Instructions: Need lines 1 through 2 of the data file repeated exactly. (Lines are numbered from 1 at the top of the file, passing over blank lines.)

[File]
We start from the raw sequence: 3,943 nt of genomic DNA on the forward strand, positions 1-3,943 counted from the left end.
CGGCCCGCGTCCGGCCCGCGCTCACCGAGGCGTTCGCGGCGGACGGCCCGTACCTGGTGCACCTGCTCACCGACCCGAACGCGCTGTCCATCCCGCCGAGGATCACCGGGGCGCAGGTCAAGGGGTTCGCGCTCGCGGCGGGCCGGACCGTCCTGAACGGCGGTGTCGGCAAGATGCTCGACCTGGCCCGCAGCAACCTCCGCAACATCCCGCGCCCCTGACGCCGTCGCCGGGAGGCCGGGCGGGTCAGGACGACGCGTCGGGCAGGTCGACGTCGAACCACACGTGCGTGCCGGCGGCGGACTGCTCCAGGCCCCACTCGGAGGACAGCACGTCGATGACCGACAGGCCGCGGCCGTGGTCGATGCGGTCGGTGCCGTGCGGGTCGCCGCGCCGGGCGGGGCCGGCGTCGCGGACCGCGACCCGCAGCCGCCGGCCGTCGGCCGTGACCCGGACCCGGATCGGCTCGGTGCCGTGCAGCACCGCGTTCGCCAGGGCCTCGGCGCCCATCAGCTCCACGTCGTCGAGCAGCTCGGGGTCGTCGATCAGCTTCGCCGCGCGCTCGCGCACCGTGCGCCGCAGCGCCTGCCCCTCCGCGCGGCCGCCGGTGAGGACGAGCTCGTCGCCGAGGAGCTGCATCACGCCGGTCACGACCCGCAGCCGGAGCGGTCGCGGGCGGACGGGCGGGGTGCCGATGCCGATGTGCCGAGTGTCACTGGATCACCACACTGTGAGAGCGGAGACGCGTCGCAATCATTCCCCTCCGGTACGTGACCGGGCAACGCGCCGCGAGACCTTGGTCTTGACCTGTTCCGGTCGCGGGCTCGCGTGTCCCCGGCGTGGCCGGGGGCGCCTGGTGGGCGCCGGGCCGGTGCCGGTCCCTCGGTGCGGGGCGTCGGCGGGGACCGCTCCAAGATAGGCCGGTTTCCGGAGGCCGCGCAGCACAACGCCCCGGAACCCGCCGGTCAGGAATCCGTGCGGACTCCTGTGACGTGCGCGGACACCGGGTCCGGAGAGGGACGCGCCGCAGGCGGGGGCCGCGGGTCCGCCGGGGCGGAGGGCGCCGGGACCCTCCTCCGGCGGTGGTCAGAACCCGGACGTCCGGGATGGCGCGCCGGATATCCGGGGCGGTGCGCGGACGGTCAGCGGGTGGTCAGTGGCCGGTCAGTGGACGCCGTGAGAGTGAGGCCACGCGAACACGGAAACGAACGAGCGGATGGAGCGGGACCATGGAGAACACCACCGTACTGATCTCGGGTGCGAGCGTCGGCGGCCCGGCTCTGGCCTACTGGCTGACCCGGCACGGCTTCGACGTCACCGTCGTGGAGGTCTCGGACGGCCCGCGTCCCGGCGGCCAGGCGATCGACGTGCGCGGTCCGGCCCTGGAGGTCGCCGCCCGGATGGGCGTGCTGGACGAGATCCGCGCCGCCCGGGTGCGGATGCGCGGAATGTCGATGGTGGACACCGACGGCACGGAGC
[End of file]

We start from the raw sequence: 3,943 nt of genomic DNA on the forward strand, positions 1-3,943 counted from the left end.
CGGCCCGCGTCCGGCCCGCGCTCACCGAGGCGTTCGCGGCGGACGGCCCGTACCTGGTGCACCTGCTCACCGACCCGAACGCGCTGTCCATCCCGCCGAGGATCACCGGGGCGCAGGTCAAGGGGTTCGCGCTCGCGGCGGGCCGGACCGTCCTGAACGGCGGTGTCGGCAAGATGCTCGACCTGGCCCGCAGCAACCTCCGCAACATCCCGCGCCCCTGACGCCGTCGCCGGGAGGCCGGGCGGGTCAGGACGACGCGTCGGGCAGGTCGACGTCGAACCACACGTGCGTGCCGGCGGCGGACTGCTCCAGGCCCCACTCGGAGGACAGCACGTCGATGACCGACAGGCCGCGGCCGTGGTCGATGCGGTCGGTGCCGTGCGGGTCGCCGCGCCGGGCGGGGCCGGCGTCGCGGACCGCGACCCGCAGCCGCCGGCCGTCGGCCGTGACCCGGACCCGGATCGGCTCGGTGCCGTGCAGCACCGCGTTCGCCAGGGCCTCGGCGCCCATCAGCTCCACGTCGTCGAGCAGCTCGGGGTCGTCGATCAGCTTCGCCGCGCGCTCGCGCACCGTGCGCCGCAGCGCCTGCCCCTCCGCGCGGCCGCCGGTGAGGACGAGCTCGTCGCCGAGGAGCTGCATCACGCCGGTCACGACCCGCAGCCGGAGCGGTCGCGGGCGGACGGGCGGGGTGCCGATGCCGATGTGCCGAGTGTCACTGGATCACCACACTGTGAGAGCGGAGACGCGTCGCAATCATTCCCCTCCGGTACGTGACCGGGCAACGCGCCGCGAGACCTTGGTCTTGACCTGTTCCGGTCGCGGGCTCGCGTGTCCCCGGCGTGGCCGGGGGCGCCTGGTGGGCGCCGGGCCGGTGCCGGTCCCTCGGTGCGGGGCGTCGGCGGGGACCGCTCCAAGATAGGCCGGTTTCCGGAGGCCGCGCAGCACAACGCCCCGGAACCCGCCGGTCAGGAATCCGTGCGGACTCCTGTGACGTGCGCGGACACCGGGTCCGGAGAGGGACGCGCCGCAGGCGGGGGCCGCGGGTCCGCCGGGGCGGAGGGCGCCGGGACCCTCCTCCGGCGGTGGTCAGAACCCGGACGTCCGGGATGGCGCGCCGGATATCCGGGGCGGTGCGCGGACGGTCAGCGGGTGGTCAGTGGCCGGTCAGTGGACGCCGTGAGAGTGAGGCCACGCGAACACGGAAACGAACGAGCGGATGGAGCGGGACCATGGAGAACACCACCGTACTGATCTCGGGTGCGAGCGTCGGCGGCCCGGCTCTGGCCTACTGGCTGACCCGGCACGGCTTCGACGTCACCGTCGTGGAGGTCTCGGACGGCCCGCGTCCCGGCGGCCAGGCGATCGACGTGCGCGGTCCGGCCCTGGAGGTCGCCGCCCGGATGGGCGTGCTGGACGAGATCCGCGCCGCCCGGGTGCGGATGCGCGGAATGTCGATGGTGGACACCGACGGCACGGAGC